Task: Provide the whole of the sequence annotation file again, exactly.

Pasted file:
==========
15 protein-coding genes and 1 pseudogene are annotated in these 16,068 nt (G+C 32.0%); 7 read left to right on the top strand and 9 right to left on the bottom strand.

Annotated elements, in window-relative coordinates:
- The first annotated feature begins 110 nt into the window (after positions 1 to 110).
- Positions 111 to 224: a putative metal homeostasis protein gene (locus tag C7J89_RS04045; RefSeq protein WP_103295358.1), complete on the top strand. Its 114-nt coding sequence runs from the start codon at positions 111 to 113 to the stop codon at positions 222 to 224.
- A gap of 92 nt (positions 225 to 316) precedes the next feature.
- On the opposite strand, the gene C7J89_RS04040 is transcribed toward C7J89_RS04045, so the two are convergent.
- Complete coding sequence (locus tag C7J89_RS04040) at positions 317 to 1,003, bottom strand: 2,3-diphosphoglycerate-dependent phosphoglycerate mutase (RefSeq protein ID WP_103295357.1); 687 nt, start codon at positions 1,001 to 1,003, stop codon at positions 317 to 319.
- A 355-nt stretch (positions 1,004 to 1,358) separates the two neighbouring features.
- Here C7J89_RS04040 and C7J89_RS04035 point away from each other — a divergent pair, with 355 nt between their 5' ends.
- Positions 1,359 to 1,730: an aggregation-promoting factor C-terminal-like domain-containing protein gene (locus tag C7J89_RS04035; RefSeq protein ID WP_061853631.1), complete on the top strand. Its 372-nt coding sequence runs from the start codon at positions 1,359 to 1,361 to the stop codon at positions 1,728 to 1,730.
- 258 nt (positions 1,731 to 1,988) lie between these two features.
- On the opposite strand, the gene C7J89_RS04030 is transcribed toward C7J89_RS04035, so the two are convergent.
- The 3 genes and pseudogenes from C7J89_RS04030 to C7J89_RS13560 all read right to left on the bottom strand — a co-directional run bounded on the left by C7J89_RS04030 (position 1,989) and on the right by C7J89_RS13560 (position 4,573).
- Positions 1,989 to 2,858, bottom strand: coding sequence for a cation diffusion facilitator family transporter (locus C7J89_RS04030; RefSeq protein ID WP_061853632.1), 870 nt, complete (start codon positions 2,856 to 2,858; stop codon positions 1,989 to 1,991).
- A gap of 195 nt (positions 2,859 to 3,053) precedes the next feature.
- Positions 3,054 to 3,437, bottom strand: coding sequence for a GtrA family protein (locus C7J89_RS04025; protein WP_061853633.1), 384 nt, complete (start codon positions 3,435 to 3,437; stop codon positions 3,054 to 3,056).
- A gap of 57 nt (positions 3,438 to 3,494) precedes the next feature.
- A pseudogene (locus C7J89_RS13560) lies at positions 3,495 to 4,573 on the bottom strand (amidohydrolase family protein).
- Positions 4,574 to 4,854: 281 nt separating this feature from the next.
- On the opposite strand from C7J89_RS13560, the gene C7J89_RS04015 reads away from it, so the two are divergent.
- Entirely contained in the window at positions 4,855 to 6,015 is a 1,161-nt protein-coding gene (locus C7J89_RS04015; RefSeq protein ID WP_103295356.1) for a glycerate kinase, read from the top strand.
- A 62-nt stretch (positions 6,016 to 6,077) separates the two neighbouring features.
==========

15 protein-coding genes and 1 pseudogene are annotated in these 16,068 nt (G+C 32.0%); 7 read left to right on the top strand and 9 right to left on the bottom strand.

Annotated elements, in window-relative coordinates:
- The first annotated feature begins 110 nt into the window (after positions 1 to 110).
- Positions 111 to 224: a putative metal homeostasis protein gene (locus tag C7J89_RS04045; RefSeq protein WP_103295358.1), complete on the top strand. Its 114-nt coding sequence runs from the start codon at positions 111 to 113 to the stop codon at positions 222 to 224.
- A gap of 92 nt (positions 225 to 316) precedes the next feature.
- On the opposite strand, the gene C7J89_RS04040 is transcribed toward C7J89_RS04045, so the two are convergent.
- Complete coding sequence (locus tag C7J89_RS04040) at positions 317 to 1,003, bottom strand: 2,3-diphosphoglycerate-dependent phosphoglycerate mutase (RefSeq protein ID WP_103295357.1); 687 nt, start codon at positions 1,001 to 1,003, stop codon at positions 317 to 319.
- A 355-nt stretch (positions 1,004 to 1,358) separates the two neighbouring features.
- Here C7J89_RS04040 and C7J89_RS04035 point away from each other — a divergent pair, with 355 nt between their 5' ends.
- Positions 1,359 to 1,730: an aggregation-promoting factor C-terminal-like domain-containing protein gene (locus tag C7J89_RS04035; RefSeq protein ID WP_061853631.1), complete on the top strand. Its 372-nt coding sequence runs from the start codon at positions 1,359 to 1,361 to the stop codon at positions 1,728 to 1,730.
- 258 nt (positions 1,731 to 1,988) lie between these two features.
- On the opposite strand, the gene C7J89_RS04030 is transcribed toward C7J89_RS04035, so the two are convergent.
- The 3 genes and pseudogenes from C7J89_RS04030 to C7J89_RS13560 all read right to left on the bottom strand — a co-directional run bounded on the left by C7J89_RS04030 (position 1,989) and on the right by C7J89_RS13560 (position 4,573).
- Positions 1,989 to 2,858, bottom strand: coding sequence for a cation diffusion facilitator family transporter (locus C7J89_RS04030; RefSeq protein ID WP_061853632.1), 870 nt, complete (start codon positions 2,856 to 2,858; stop codon positions 1,989 to 1,991).
- A gap of 195 nt (positions 2,859 to 3,053) precedes the next feature.
- Positions 3,054 to 3,437, bottom strand: coding sequence for a GtrA family protein (locus C7J89_RS04025; protein WP_061853633.1), 384 nt, complete (start codon positions 3,435 to 3,437; stop codon positions 3,054 to 3,056).
- A gap of 57 nt (positions 3,438 to 3,494) precedes the next feature.
- A pseudogene (locus C7J89_RS13560) lies at positions 3,495 to 4,573 on the bottom strand (amidohydrolase family protein).
- Positions 4,574 to 4,854: 281 nt separating this feature from the next.
- On the opposite strand from C7J89_RS13560, the gene C7J89_RS04015 reads away from it, so the two are divergent.
- Entirely contained in the window at positions 4,855 to 6,015 is a 1,161-nt protein-coding gene (locus C7J89_RS04015; RefSeq protein ID WP_103295356.1) for a glycerate kinase, read from the top strand.
- A 62-nt stretch (positions 6,016 to 6,077) separates the two neighbouring features.